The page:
Petitioner points out that Winchester testified about what C.T. told him. Because C.T. was unavailable and did not testify at trial, Winchester's testimony was, according to petitioner, particularly important. However, Winchester testimony about C.T. was limited. Winchester testified that C.T. appeared "overly nervous" because her hands were shaking," her "eyes were darting around," and she "couldn't sit still inside the vehicle." (RT 325 (ECF No. 14-9 at 276).) He testified that, when asked, C.T. initially lied about her age and name. (RT 327-28.) When Winchester warned C.T. that lying to the police was illegal, she provided her name and date of birth. (RT 328.) She was fourteen years old at the time. (Id.) Winchester then searched C.T.'s purse and discovered emergency contraceptive pills and condoms. (RT 329.) After Winchester saw the name "Tony Khong" on Stephen Tran's phone, he obtained a picture of Tony Khong. Winchester showed C.T. this picture of petitioner, which she identified as being "Tony Khong." (RT 335-36.) In discussions with C.T., Winchester learned that she had been reported missing. He then contacted C.T.'s father to tell him C.T. was with him. (RT 336-37.)

The other teenage victim, S.T., testified at trial. As set out above by the Court of Appeal, S.T. testified to the following: (1) C.T. was a minor, (2) petitioner arranged for S.T. and C.T. to meet up with customers for prostitution, (3) petitioner arranged transportation for S.T. and C.T. to meet customers, usually at a motel; and (4) she and C.T. would either go into the motel room together or one would go inside and have sex with the customer while the other waited outside. ////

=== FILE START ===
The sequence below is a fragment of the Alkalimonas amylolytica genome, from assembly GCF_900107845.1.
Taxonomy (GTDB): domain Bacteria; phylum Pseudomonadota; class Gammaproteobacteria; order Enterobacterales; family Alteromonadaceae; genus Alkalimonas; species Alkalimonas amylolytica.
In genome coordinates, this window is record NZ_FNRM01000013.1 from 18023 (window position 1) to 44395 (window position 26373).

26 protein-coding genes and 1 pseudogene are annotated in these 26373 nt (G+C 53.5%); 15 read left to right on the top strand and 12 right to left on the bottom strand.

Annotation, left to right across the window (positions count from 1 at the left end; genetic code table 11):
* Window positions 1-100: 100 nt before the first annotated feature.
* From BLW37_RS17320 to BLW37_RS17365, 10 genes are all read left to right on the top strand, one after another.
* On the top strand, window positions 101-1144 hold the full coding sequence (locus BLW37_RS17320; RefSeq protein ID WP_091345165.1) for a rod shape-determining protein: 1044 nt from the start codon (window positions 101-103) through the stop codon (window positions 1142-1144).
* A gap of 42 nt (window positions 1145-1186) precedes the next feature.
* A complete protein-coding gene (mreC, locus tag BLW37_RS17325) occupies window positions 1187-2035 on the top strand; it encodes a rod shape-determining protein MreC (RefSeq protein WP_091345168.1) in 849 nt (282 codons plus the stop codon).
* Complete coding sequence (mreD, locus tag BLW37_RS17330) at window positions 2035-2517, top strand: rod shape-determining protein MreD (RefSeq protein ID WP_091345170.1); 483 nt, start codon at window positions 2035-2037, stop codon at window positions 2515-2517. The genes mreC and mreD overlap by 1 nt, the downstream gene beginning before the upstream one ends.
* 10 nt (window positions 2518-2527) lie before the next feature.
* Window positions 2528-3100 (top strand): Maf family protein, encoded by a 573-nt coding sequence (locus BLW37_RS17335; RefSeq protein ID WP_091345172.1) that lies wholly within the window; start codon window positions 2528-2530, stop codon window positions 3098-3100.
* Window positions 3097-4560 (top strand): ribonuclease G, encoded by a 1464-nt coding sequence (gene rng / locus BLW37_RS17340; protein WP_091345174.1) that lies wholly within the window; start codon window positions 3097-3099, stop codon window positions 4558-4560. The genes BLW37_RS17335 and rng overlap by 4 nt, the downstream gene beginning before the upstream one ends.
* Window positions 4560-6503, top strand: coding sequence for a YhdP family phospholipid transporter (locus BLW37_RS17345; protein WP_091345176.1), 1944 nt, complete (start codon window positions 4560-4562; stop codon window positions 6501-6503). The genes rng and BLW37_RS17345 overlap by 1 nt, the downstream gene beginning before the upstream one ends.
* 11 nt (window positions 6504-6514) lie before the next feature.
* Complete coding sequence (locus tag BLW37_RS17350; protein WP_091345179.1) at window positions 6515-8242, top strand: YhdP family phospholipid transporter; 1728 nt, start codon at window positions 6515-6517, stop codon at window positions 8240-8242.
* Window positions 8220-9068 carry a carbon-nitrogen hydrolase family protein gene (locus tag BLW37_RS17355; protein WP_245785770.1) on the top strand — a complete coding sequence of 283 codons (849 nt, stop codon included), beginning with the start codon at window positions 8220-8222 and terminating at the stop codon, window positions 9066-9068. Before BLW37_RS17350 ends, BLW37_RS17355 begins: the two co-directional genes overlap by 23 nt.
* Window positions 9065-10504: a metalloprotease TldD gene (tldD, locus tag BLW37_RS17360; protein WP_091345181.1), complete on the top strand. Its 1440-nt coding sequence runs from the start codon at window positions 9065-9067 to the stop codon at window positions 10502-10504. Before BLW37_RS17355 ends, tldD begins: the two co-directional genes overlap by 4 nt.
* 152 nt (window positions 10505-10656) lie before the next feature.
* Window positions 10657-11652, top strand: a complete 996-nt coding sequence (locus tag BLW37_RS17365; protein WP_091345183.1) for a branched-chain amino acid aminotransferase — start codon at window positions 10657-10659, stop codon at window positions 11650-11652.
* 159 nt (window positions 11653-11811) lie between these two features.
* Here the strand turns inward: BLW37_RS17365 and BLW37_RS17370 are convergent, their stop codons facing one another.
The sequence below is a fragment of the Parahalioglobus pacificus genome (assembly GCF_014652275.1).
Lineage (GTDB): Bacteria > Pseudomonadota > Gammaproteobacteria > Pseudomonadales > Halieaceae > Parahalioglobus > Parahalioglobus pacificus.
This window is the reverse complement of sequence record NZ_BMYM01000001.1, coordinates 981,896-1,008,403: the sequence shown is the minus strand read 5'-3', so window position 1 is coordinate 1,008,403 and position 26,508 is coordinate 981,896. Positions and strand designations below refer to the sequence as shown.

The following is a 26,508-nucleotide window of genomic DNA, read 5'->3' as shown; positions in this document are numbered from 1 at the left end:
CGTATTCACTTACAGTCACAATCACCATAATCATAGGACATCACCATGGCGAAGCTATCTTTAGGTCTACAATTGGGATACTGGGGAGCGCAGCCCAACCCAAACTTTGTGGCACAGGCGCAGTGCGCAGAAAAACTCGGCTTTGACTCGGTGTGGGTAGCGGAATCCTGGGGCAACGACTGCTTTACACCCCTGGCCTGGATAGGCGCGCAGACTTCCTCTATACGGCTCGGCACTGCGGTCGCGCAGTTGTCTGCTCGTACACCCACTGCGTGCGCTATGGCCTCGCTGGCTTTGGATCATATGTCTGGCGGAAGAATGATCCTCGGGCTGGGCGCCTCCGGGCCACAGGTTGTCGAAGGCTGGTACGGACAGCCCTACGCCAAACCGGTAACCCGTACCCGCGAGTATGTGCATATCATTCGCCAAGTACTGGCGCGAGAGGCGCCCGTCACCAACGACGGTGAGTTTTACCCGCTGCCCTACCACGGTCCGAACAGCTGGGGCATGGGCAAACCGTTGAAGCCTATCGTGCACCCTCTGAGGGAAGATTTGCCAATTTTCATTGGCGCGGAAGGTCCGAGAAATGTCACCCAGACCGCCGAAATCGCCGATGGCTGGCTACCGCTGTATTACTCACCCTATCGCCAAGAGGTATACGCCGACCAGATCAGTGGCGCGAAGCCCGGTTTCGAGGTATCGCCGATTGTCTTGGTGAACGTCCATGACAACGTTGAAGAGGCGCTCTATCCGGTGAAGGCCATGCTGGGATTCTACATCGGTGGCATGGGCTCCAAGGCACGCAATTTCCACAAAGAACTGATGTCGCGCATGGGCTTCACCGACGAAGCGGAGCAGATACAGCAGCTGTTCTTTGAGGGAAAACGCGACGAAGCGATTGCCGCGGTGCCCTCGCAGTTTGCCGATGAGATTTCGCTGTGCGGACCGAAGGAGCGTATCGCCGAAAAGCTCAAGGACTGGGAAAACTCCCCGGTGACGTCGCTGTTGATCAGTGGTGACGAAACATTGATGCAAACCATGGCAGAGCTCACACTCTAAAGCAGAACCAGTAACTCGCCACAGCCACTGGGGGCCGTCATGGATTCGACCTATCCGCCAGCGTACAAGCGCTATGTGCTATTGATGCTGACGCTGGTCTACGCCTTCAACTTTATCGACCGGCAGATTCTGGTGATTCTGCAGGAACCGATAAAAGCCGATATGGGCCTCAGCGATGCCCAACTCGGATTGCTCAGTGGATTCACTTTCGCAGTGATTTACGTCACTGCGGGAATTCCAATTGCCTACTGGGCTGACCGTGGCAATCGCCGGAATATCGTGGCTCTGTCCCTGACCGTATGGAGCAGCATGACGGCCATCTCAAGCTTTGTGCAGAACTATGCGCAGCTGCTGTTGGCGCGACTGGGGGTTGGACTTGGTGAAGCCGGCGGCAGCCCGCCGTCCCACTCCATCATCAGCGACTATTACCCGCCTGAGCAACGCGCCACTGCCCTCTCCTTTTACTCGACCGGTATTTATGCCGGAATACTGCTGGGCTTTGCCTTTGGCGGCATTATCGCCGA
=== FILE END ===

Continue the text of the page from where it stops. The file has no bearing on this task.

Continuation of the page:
In his state court petition, petitioner argued that a jury note showed jurors were particularly concerned about Winchester's testimony. A review of the trial record does not support that interpretation of the juror's notes. During deliberations, jurors asked for "any testimony, comments, or discussion by Cindy T. that can be used as evidence in this case." (CT 275 (ECF No. 14-11 at 282).) After discussion with counsel, the court provided this response: The Court has ordered that the trial testimony of Stacey T. be transcribed and it will be read to you in its entirety. Also, the trial testimony of Officer Winchester will be transcribed and read to you in its entirety." (CT 276.) The jury then sent out a supplemental note requesting "only the cross-examination from the defense attorney of Stacey T testimony as well as the rebuttal from the Deputy District Attorney is all that we require. We don't need her entire testimony." (Id.) Shortly thereafter, the court received another communication from the jury. This one stated that the jury "no longer need Officer Winchester's testimony." (Id.) These notes indicate jurors were concerned about just what C.T. told S.T., but that what she told Winchester was not of the great concern.